Developer Choose Android and iPhone iOS, Tablets & Windows Phone 7, Says IDC & Appcelerator


The Appcelerator-IDC Q1 2011 Mobile Developer Report and survey shows
that Google's Android OS has almost caught up to Apple in smartphone development popularity and is
closing the gap in tablets.

The average developer is now building for four
different platforms.  Android and Windows Phone 7 are gaining.  Tablet development is also very popular, while interest in Google TV and Apple TV dropped off.

  • Android
    phone interest (87% 'very interested') rose 5 points to tie iPad and close to
    within 5 points of iPhone (92%).  Click on the chart to see choices.
  • Windows
    Phone 7 rose 8 points to 36% with developers indicating they are 'very
    interested' due to a better-than-expected launch.  Respondents said that Windows
    Phone's UI improvement was a critical factor for the increase.
  • Amazon's
    newly announced Android Appstore shows early promise.  While 82% of developers
    are interested in distributing their apps through the Android Market, 37% are
    interested in the Amazon Appstore, 13% for Verizon VCAST, and 9% for
  • Interestingly,
    developers are about equally as interested in the Mac App Store (39%) as they
    are in Amazon's new Android app store.
  • Tablet
    interest spikes across the board: Android Tablet interest jumped 12 points in
    three months to 74% of respondents saying that they are 'very interested' in
    developing for these devices.  Interest in BlackBerry Playbook nearly doubled
    from 16% to 28%.  iPad rose three points to 87%, while webOS Tablet interest
    remained flat at 16%.
  • For
    Apple, topping the iPad 2 wish list were: new camera capabilities, a USB
    connector, and an improved retina display.

proliferation of apps, devices, platforms, and capabilities has triggered a
race among businesses large and small to define a sustainable mobile strategy. 
This quarter, Appcelerator and IDC introduce a new "Mobile Maturity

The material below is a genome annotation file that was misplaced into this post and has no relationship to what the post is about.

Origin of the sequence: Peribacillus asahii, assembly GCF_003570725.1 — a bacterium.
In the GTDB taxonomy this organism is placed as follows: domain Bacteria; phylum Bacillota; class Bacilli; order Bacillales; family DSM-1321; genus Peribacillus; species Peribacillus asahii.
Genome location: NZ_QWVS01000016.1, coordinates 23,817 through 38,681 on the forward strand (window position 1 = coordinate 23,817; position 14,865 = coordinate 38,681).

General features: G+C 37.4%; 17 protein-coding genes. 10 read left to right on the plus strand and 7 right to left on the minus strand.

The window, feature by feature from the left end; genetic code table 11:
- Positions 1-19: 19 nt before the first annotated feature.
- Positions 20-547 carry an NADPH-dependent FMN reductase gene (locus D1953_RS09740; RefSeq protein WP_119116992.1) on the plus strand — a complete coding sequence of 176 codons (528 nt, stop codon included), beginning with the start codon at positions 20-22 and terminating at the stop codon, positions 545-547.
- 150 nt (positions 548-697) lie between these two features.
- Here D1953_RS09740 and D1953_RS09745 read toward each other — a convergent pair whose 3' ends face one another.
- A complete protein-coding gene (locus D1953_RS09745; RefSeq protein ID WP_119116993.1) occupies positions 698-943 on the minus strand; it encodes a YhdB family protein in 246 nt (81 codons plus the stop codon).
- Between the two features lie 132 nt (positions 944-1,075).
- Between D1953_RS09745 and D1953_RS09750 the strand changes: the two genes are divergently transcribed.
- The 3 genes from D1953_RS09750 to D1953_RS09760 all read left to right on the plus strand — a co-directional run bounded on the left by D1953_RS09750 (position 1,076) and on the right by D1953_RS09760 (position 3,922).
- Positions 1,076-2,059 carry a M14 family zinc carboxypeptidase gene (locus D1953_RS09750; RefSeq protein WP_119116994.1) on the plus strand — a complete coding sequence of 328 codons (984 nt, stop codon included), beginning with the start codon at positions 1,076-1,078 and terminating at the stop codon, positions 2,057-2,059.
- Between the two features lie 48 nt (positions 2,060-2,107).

Model" to identify three phases of mobility adoption shaping up in the
enterprise and consumer markets: 'exploration,' 'acceleration,' and

year, most respondents (43%) said they were in the 'exploring' phase of their
mobile strategy.  A simple app or two - typically on iPhone - and a focus on
free or $0.99 branded apps was standard practice.  This year, 55% of respondents
said they are now shifting into the 'acceleration' phase.  This phase is defined
by the following trends and mobile strategies:

  • On
    average, each respondent said they plan to develop 6.5 apps this year, up 183%
    over last year.
  • Businesses
    are increasingly taking a multi-platform approach.  On average, respondents said
    they plan to deploy apps on at least four different devices (e.g., iPhone, iPad,
    Android Phone, Android Tablet) this year, up two-fold over 2010.
  • Ubiquitous
    cloud-connectivity: 87% of developers said their apps will connect to the cloud
    this year, up from 64% last year.
  • Always
    connected, personal, and contextual: in addition to cloud services, integration
    of social and location services will explode in 2011 and will define the
    majority of mobile experiences this year.
  • Interest
    in commerce apps is also on the rise, with PayPal beating Apple and Google as the
    more preferred method for payments.
  • Business
    models are evolving to stay in lockstep with these more engaging mobile app
    experiences.  Developers are shifting away from free brand affinity apps and
    becoming less reliant on $0.99 app sales.  Increasingly, the focus is on user
    engagement models such as in-app purchasing and advertising, with mobile
    commerce on the horizon.
  • Outsource
    goes in-house: the enterprise takes control of its mobile destiny.  81% of
    respondents said they insource their development, with the majority saying they
    have an integrated in-house Web and mobile team.

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